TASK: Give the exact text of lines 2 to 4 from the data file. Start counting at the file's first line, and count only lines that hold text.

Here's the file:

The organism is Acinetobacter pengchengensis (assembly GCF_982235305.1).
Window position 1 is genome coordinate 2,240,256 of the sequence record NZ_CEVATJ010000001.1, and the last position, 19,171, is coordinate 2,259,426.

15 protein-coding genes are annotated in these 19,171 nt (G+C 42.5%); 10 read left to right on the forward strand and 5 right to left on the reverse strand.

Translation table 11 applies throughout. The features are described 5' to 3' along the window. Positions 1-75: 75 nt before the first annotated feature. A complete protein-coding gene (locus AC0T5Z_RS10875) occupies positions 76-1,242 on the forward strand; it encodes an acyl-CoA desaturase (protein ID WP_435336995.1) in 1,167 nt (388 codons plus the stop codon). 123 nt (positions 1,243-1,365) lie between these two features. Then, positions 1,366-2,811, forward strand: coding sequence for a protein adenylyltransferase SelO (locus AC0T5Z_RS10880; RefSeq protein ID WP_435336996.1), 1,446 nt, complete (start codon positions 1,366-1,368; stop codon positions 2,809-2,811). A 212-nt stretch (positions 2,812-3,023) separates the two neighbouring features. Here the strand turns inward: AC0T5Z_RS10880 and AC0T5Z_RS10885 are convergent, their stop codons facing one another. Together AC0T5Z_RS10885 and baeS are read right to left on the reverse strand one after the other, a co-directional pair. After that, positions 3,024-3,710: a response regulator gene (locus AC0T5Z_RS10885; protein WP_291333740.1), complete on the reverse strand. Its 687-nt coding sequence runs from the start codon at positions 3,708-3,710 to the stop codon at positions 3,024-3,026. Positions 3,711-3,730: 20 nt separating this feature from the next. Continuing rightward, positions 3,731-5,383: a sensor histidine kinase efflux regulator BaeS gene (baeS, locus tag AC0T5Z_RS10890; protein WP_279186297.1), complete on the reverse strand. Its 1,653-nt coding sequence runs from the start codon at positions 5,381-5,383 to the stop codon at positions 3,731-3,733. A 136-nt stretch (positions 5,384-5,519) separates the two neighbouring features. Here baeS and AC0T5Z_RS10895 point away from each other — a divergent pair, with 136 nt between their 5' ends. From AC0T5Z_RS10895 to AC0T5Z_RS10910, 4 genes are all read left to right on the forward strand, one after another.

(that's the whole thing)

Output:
Window position 1 is genome coordinate 2,240,256 of the sequence record NZ_CEVATJ010000001.1, and the last position, 19,171, is coordinate 2,259,426.

15 protein-coding genes are annotated in these 19,171 nt (G+C 42.5%); 10 read left to right on the forward strand and 5 right to left on the reverse strand.

Translation table 11 applies throughout. The features are described 5' to 3' along the window. Positions 1-75: 75 nt before the first annotated feature. A complete protein-coding gene (locus AC0T5Z_RS10875) occupies positions 76-1,242 on the forward strand; it encodes an acyl-CoA desaturase (protein ID WP_435336995.1) in 1,167 nt (388 codons plus the stop codon). 123 nt (positions 1,243-1,365) lie between these two features. Then, positions 1,366-2,811, forward strand: coding sequence for a protein adenylyltransferase SelO (locus AC0T5Z_RS10880; RefSeq protein ID WP_435336996.1), 1,446 nt, complete (start codon positions 1,366-1,368; stop codon positions 2,809-2,811). A 212-nt stretch (positions 2,812-3,023) separates the two neighbouring features. Here the strand turns inward: AC0T5Z_RS10880 and AC0T5Z_RS10885 are convergent, their stop codons facing one another. Together AC0T5Z_RS10885 and baeS are read right to left on the reverse strand one after the other, a co-directional pair. After that, positions 3,024-3,710: a response regulator gene (locus AC0T5Z_RS10885; protein WP_291333740.1), complete on the reverse strand. Its 687-nt coding sequence runs from the start codon at positions 3,708-3,710 to the stop codon at positions 3,024-3,026. Positions 3,711-3,730: 20 nt separating this feature from the next. Continuing rightward, positions 3,731-5,383: a sensor histidine kinase efflux regulator BaeS gene (baeS, locus tag AC0T5Z_RS10890; protein WP_279186297.1), complete on the reverse strand. Its 1,653-nt coding sequence runs from the start codon at positions 5,381-5,383 to the stop codon at positions 3,731-3,733. A 136-nt stretch (positions 5,384-5,519) separates the two neighbouring features. Here baeS and AC0T5Z_RS10895 point away from each other — a divergent pair, with 136 nt between their 5' ends. From AC0T5Z_RS10895 to AC0T5Z_RS10910, 4 genes are all read left to right on the forward strand, one after another.